Les Demoiselles: Conserving a Modern Masterpiece MoMA.org: The Museum of Modern Art Les Demoiselles: Conserving a Modern Masterpiece
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Analysis & Previous Treatments
Previous Treatments

The earliest record of a possible treatment comes from 1907, when Leo Stein, a friend and early collector of Picasso's work, recalled that he "had some pictures relined and [Picasso] decided that he would have one of his pictures too treated like a classic, though in reverse order—he would have the canvas lined first and paint on it afterwards. This he did on a large scale, and painted a composition of nudes of the pink period, and then he repainted it again and again and finally left it as the horrible mess which was called, for reasons I never heard, the Demoiselles d'Avignon (Stein, Appreciation, p. 175)." Picasso meant "classic" in the sense of Old Master paintings, which were lined, as a routine Vertical Crackstreatment, with another canvas adhered (usually with glue) to the reverse of the original canvas, and the edges of the now-reinforced canvas covered with paper tape. Stein may have been referring to another painting since, although Les Demoiselles d'Avignon has definitely been lined (probably in 1924), the evidence indicates that the lining occurred after the paint was applied and dry.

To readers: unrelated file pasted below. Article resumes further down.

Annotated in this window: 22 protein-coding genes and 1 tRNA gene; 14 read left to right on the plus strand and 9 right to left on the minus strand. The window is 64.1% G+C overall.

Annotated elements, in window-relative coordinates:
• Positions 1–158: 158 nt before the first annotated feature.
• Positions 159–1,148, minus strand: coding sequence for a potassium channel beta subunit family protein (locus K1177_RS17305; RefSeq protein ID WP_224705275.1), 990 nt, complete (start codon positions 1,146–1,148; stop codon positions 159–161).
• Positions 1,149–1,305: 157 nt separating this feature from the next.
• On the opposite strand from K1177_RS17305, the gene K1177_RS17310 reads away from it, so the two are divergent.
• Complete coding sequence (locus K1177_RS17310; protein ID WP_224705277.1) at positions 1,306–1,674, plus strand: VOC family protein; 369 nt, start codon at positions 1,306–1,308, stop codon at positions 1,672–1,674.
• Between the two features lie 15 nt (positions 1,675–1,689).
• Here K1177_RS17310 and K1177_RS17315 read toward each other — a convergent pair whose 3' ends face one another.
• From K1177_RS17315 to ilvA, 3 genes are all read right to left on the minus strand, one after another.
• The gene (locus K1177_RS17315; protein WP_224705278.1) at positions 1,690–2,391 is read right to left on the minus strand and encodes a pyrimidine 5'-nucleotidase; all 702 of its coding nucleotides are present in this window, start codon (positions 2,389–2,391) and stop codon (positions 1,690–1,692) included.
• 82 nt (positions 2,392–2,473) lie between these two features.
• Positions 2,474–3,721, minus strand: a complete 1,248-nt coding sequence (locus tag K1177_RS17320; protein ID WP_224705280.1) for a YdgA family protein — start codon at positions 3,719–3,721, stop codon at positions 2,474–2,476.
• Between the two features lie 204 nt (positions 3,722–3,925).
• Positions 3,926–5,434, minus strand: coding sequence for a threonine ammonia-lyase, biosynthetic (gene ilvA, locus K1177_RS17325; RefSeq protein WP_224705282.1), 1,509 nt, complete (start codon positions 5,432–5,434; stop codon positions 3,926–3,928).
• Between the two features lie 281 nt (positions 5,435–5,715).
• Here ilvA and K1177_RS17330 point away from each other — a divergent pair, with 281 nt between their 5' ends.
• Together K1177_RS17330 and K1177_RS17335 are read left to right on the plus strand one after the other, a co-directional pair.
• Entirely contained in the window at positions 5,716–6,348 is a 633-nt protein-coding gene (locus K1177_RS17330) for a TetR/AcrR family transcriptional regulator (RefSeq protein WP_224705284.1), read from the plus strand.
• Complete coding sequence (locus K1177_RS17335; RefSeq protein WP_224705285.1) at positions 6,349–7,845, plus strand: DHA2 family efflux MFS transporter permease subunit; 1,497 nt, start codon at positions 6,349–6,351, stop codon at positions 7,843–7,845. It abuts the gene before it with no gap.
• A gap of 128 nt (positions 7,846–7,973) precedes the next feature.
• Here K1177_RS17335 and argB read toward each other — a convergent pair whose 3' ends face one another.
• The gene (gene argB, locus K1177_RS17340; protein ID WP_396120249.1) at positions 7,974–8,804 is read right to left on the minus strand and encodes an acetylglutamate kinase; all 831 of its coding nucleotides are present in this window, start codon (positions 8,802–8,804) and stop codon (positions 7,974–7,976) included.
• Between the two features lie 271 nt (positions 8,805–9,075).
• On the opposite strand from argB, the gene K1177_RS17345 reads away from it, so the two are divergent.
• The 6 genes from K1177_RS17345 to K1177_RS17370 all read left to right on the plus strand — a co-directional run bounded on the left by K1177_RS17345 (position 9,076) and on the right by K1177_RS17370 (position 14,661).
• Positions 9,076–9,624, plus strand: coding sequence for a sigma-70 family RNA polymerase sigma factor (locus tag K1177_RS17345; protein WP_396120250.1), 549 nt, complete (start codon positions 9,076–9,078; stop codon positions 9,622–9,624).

There is evidence that the painting was rolled prior to any lining, with the painted side facing in. Evenly spaced, parallel vertical cracks visible in the painting, especially near the top edge, attest to this method of transporting the large canvas before it had the additional support of the lining canvas [see: Vertical Cracks]. The cracks likely resulted from the rolled painting having been compressed, crushing the paint along the crease of the fold. As Picasso moved his studio six times between 1907 and 1924, such rolling would almost certainly have occurred before the painting was sold to Doucet.

Pictured at top:
Photomicrograph of cracked and lost paint encompassing an area of less than one square inch of top right figure's left eye.

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